The Duck of Minerva

The Duck Quacks at Twilight

Nero’s empire

July 28, 2006

Photo courtesy

This is just a quick followup to my post last week about the risks of escalation in the current Middle Eastern conflict.

Israel is apparently ending its incursion into Gaza , but there is very little good news emerging from the region.

US Secretary of State Condi Rice is on the case, but she is employing an odd diplomatic style to say the least. News agencies pessimistically report “no sign of a cease-fire.”

So, is the worst-case still possible? And if we assume that the answer is “yes,” then what are the plausible scenarios?

How about we begin by pointing out the obvious — and tangible — American backing of Israel in this war, and then imagining a provocative Israeli attack on Syria? As Patrick has written here at the Duck, the possibility that NATO might enter the picture carries meaningful risk. Some neocons are apparently even pondering American troops in Lebanon.

If any of these events occur, then the situation might become quite explosive. Consider Iran’s threatened response to as Israeli attack on Syria, as reported in the Boston Globe July 14:

Iran’s president, Mahmoud Ahmadinejad, threatened “a very fierce response” if Israel attacks Syria.

“If the Zionist regime commits another stupid move and attacks Syria, this will be considered like attacking the whole Islamic world and this regime will receive a very fierce response,” Ahmadinejad said, Iranian state television reported last night.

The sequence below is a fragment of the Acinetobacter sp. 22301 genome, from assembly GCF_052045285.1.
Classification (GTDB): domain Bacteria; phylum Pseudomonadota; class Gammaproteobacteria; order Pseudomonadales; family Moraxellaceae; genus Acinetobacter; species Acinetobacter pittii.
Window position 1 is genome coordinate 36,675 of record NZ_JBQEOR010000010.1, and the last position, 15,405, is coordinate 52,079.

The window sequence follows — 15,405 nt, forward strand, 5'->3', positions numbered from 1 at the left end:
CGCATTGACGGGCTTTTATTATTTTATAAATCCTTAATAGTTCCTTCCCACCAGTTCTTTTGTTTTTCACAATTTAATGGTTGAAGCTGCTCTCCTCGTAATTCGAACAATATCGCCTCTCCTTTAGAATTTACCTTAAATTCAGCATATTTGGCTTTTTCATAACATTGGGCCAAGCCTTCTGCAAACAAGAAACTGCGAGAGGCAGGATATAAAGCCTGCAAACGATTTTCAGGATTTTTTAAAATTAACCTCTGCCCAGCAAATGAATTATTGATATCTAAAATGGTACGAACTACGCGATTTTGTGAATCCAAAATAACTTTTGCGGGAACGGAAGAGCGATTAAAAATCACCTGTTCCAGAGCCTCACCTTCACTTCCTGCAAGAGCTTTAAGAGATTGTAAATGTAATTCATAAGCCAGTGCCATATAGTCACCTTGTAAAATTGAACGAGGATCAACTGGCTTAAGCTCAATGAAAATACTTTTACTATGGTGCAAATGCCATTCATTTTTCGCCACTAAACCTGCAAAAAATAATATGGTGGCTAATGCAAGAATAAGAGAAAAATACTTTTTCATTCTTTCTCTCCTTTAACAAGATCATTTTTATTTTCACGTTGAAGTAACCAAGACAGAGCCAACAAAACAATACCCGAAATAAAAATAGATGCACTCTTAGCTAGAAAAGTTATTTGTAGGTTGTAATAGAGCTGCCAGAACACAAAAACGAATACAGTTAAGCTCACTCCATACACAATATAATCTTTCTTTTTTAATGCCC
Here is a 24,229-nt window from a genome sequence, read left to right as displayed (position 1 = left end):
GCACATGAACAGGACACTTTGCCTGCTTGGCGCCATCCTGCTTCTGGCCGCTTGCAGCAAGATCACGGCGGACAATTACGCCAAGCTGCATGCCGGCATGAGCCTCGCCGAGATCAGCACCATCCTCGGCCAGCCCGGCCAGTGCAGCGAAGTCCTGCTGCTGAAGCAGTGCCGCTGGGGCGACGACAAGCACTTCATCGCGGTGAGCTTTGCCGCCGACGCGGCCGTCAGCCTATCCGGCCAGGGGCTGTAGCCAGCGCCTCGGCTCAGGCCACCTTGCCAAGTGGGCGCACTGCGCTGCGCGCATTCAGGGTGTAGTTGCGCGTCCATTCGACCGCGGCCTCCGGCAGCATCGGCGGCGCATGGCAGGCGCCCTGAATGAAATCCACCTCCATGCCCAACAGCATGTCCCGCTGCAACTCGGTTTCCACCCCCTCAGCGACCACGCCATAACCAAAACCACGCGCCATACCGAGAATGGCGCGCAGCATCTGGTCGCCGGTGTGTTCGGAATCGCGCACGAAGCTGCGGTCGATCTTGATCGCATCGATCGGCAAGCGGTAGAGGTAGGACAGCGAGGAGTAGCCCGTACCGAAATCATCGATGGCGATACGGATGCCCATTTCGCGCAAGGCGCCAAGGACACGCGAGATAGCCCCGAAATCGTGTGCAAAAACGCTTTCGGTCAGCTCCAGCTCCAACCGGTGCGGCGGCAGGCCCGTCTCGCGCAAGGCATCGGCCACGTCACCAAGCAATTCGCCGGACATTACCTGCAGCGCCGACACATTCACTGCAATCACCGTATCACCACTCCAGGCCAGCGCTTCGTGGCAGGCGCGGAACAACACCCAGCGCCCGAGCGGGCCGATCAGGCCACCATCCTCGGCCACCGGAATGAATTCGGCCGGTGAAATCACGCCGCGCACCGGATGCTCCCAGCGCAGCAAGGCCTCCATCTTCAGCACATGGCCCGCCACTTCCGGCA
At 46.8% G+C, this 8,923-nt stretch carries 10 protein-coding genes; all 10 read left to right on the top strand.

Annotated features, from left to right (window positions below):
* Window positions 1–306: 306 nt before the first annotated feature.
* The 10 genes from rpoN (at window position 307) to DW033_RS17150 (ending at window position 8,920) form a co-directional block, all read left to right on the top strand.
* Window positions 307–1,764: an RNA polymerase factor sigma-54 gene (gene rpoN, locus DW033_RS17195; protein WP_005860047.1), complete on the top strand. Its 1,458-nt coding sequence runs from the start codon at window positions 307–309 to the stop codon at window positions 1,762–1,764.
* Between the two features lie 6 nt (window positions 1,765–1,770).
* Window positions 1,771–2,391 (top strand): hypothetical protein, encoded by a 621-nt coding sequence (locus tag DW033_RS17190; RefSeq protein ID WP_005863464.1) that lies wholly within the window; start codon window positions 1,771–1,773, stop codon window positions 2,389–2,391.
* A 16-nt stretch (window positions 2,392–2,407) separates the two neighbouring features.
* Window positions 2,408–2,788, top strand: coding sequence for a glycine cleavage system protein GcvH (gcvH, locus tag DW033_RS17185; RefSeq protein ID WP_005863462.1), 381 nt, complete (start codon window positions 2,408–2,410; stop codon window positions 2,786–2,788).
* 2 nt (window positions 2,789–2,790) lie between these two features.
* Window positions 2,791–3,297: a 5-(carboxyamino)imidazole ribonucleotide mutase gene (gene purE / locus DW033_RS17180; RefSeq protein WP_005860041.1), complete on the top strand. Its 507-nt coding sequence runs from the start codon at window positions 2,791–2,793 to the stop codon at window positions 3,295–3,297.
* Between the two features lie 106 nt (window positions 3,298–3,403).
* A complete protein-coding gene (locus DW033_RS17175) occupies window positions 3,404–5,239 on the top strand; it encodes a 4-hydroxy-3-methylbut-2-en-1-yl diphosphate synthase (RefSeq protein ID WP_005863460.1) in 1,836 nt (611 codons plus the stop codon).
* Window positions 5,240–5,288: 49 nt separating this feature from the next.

Would Washington stand by if that happened?

Dr. Kaveh L. Afrasiabi recently opined that the recipe for disaster is already prepared:

Consequently, with the initial Israel-US goal of a swift crippling of Hezbollah fast turning into a nightmare quagmire in Lebanon, thus causing a major regional conflagration, the much-dreaded “wider war” seems all but inevitable – it is the wider “war on terrorism” that will bring both al-Qaeda and, by implication, the US back to the Lebanese theater of conflict.

The foreign policy establishment might not be ready to say “world war” but there are clear signs that they are worried.

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Rodger A. Payne is a Professor of Political Science at the University of Louisville. He serves on the University’s Sustainability Council and was a co-founder of the Peace, Conflict, and Social Justice program. He is the author of dozens of journal articles and book chapters and coauthor, with Nayef Samhat, of Democratizing Global Politics: Discourse Norms, International Regimes, and Political Community (SUNY, 2004). He is currently working on two major projects, one exploring the role of narratives in international politics and the other examining the implications of America First foreign policy.